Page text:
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Breaking Down The Financial “Baby Steps” For When You Don’t Know Where To Start

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These are the steps that introduced me and my husband to what financial independence is, and for that, I am eternally grateful. But a lot of important considerations get looked over if you just find a list of the steps and want to get crackin’. The articles circulating the web are from two camps: Dave Ramsey people, who are relentlessly devoted to the man and his teachings, and people on the other side, who do math. My goal is to neutrally answer the question: What are The Baby Steps?

The Baby Steps, outlined in the book The Total Money Makeover, are the foundation of personal finance guru Dave Ramsey’s debt-free empire. And as with anything popular, they don’t come without their critics. I’ll be the first to say that The Baby Steps are not the right financial plan for everyone, but I am passionately convinced that anyone can do them, and that they work.

1. $1,000 In A Starter Emergency Fund

The foundation to your financial house is your emergency fund. It’s in place to allow you to make rational financial decisions in an emergency. It also keeps you from going into more debt. It can’t be emphasized enough that anything you have to spend your emergency fund on should pain you. This money isn’t for a flash sale or unexpected gift, it’s for ER visits, car breakdowns, and job losses. If it doesn’t physically pain you to hand over the cash for it, it’s not what this fund is for.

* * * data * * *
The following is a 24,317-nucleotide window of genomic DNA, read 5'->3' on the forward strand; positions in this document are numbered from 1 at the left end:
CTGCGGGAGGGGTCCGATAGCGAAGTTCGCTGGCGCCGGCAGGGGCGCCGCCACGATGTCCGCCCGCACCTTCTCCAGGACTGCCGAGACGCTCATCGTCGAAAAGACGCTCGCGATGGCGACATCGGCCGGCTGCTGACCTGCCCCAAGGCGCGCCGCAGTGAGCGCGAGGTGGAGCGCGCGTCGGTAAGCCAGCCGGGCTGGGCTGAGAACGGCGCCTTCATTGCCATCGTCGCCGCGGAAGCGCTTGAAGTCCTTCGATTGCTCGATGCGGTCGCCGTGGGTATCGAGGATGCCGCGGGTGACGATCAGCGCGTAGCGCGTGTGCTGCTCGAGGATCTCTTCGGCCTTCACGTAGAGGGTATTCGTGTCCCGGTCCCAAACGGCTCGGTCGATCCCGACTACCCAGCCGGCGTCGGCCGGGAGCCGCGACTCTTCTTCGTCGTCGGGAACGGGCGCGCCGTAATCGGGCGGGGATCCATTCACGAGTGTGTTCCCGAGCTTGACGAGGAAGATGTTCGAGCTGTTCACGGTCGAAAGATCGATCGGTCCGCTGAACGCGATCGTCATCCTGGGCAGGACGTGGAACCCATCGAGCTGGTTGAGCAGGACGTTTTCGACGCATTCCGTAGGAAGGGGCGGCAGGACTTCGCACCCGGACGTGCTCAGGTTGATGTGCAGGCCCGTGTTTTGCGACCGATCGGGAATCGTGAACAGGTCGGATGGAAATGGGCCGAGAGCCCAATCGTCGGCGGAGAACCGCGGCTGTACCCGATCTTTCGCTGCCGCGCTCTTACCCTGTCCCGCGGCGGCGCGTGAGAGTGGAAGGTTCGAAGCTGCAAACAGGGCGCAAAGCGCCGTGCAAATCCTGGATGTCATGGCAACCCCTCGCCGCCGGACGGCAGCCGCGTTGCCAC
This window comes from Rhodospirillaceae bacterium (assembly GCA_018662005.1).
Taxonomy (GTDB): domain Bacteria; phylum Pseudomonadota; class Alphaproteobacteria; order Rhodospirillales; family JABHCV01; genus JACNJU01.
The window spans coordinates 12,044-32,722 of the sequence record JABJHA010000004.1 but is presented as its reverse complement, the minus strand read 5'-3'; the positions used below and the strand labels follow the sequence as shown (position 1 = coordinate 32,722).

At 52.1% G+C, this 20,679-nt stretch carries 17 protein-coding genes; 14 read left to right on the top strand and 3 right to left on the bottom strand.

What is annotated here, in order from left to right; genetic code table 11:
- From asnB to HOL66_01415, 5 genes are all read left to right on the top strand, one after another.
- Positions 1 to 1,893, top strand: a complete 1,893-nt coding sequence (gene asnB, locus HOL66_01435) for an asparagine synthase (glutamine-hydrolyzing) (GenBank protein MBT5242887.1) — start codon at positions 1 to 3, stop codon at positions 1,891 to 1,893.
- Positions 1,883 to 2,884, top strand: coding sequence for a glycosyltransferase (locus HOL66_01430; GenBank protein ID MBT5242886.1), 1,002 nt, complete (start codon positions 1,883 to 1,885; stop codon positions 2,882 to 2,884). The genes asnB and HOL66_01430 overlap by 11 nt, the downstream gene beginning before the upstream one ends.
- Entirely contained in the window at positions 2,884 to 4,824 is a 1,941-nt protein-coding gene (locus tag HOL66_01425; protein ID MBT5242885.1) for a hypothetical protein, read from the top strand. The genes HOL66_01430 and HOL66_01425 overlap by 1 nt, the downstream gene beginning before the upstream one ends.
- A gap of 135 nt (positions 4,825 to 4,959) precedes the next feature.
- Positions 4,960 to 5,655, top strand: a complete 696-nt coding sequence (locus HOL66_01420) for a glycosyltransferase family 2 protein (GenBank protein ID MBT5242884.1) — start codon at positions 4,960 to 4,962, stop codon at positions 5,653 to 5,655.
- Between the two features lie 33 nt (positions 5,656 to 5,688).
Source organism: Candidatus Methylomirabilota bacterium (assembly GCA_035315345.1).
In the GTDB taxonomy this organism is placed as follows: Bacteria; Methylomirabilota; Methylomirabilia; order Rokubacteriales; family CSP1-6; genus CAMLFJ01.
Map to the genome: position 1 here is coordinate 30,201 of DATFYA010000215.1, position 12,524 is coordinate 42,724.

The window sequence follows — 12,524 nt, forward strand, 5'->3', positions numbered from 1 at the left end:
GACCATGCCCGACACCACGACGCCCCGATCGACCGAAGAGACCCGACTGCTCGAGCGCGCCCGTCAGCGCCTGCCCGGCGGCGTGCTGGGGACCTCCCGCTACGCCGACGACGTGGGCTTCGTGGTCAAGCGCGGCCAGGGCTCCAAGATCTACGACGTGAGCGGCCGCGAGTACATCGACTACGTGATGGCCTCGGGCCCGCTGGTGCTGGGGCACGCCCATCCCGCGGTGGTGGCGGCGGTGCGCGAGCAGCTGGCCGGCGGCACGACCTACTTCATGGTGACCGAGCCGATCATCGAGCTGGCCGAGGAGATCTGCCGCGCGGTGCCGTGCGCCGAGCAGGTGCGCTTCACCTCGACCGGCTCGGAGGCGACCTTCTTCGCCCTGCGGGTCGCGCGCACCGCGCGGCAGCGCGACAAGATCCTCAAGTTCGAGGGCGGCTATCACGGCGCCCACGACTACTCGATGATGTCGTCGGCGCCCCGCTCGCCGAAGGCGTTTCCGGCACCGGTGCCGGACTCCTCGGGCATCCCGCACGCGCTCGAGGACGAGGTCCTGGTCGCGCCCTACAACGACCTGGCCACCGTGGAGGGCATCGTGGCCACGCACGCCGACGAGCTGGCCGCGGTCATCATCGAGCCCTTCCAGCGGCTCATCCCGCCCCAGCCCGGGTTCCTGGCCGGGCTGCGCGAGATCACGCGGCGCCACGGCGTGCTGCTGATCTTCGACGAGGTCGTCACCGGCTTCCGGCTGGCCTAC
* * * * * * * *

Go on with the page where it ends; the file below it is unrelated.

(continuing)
2. Pay Off All Debt, Except Your House

This is the one DR gets a lot of flack on. But good for him — if you’re not being criticized, you’re not challenging anything. To put it shortly, there is no such thing as good debt. Owing someone money strains a relationship, right? But owing to a bank cuts out that relationship, so we don’t feel bad about saying “you’ll always have debt.”

Owing money to anyone/thing is a liability, and prevents you from becoming financially secure. Unfortunately, most people have settled for stable, but we all know boats rock from time to time. That’s why becoming debt-free is important. If your goal is to just get by, then you don’t need to get out of debt. 80% of American have some form of debt, and 69% see non-mortgage debt as a necessity.

But if you want to be financially successful, you need to get out of debt. The cornerstone of the Baby Steps is The Debt Snowball: paying off your debts, smallest to largest, at a ridiculously fast past. Dave’s method is rooted in psychology: little and more frequent wins upfront motivate people to keep persevering. By the end, when the wins are fewer and farther between, the habits you’ve built will push you through. Think of it like training a puppy: you use treats in the beginning, but you’re not giving your two-year-old dog a biscuit for peeing outside.

This is the hardest baby step, but the rest are significantly less effective if you don’t finish this one. Anything is survivable for two years, which is how long the average household takes to pay off all their debt (minus the mortgage).

3. Three To Six Months Of Expenses In Savings

This is where you can slow down, quit one of your extra jobs, take a vacation, or sleep for a week (or all of the above). Once you’ve paid off all your debt, you build your full emergency fund. Three to Six months is a good amount, enough for major illnesses, but not anything your retirement account will miss. For most people, it’s $10,000-$15,000. This amount will depend on your age, job volatility, and family size. Read my Emergency Fund Guide if you need help figuring this out.

4. Invest 15% of Household Income Into Retirement